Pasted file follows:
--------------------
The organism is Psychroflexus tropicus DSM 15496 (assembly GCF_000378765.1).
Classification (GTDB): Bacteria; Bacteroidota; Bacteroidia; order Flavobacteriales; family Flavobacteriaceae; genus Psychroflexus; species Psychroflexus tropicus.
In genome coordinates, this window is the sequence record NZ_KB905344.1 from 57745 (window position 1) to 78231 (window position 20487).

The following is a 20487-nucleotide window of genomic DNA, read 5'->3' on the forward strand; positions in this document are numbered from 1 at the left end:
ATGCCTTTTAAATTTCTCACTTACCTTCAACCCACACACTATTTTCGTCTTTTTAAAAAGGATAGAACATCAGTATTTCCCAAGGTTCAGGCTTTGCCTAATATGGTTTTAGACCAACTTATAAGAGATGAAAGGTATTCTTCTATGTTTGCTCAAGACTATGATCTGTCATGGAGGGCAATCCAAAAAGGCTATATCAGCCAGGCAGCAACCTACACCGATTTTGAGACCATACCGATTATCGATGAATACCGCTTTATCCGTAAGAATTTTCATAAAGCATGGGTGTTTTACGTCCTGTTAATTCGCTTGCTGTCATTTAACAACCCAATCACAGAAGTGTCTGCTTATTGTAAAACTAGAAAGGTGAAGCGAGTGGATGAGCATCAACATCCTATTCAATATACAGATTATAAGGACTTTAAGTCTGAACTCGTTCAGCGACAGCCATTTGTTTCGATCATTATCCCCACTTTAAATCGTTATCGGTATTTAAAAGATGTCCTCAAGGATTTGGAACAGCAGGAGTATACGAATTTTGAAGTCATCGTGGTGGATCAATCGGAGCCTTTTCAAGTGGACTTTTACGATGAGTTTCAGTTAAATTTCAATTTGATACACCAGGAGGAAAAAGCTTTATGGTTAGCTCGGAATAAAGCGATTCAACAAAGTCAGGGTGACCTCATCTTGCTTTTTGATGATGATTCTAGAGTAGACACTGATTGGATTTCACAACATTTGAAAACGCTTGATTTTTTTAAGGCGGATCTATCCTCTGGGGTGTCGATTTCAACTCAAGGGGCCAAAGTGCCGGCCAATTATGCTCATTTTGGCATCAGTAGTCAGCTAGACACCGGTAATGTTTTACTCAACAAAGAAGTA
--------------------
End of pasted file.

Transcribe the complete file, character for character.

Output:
The organism is Psychroflexus tropicus DSM 15496 (assembly GCF_000378765.1).
Classification (GTDB): Bacteria; Bacteroidota; Bacteroidia; order Flavobacteriales; family Flavobacteriaceae; genus Psychroflexus; species Psychroflexus tropicus.
In genome coordinates, this window is the sequence record NZ_KB905344.1 from 57745 (window position 1) to 78231 (window position 20487).

The following is a 20487-nucleotide window of genomic DNA, read 5'->3' on the forward strand; positions in this document are numbered from 1 at the left end:
ATGCCTTTTAAATTTCTCACTTACCTTCAACCCACACACTATTTTCGTCTTTTTAAAAAGGATAGAACATCAGTATTTCCCAAGGTTCAGGCTTTGCCTAATATGGTTTTAGACCAACTTATAAGAGATGAAAGGTATTCTTCTATGTTTGCTCAAGACTATGATCTGTCATGGAGGGCAATCCAAAAAGGCTATATCAGCCAGGCAGCAACCTACACCGATTTTGAGACCATACCGATTATCGATGAATACCGCTTTATCCGTAAGAATTTTCATAAAGCATGGGTGTTTTACGTCCTGTTAATTCGCTTGCTGTCATTTAACAACCCAATCACAGAAGTGTCTGCTTATTGTAAAACTAGAAAGGTGAAGCGAGTGGATGAGCATCAACATCCTATTCAATATACAGATTATAAGGACTTTAAGTCTGAACTCGTTCAGCGACAGCCATTTGTTTCGATCATTATCCCCACTTTAAATCGTTATCGGTATTTAAAAGATGTCCTCAAGGATTTGGAACAGCAGGAGTATACGAATTTTGAAGTCATCGTGGTGGATCAATCGGAGCCTTTTCAAGTGGACTTTTACGATGAGTTTCAGTTAAATTTCAATTTGATACACCAGGAGGAAAAAGCTTTATGGTTAGCTCGGAATAAAGCGATTCAACAAAGTCAGGGTGACCTCATCTTGCTTTTTGATGATGATTCTAGAGTAGACACTGATTGGATTTCACAACATTTGAAAACGCTTGATTTTTTTAAGGCGGATCTATCCTCTGGGGTGTCGATTTCAACTCAAGGGGCCAAAGTGCCGGCCAATTATGCTCATTTTGGCATCAGTAGTCAGCTAGACACCGGTAATGTTTTACTCAACAAAGAAGTA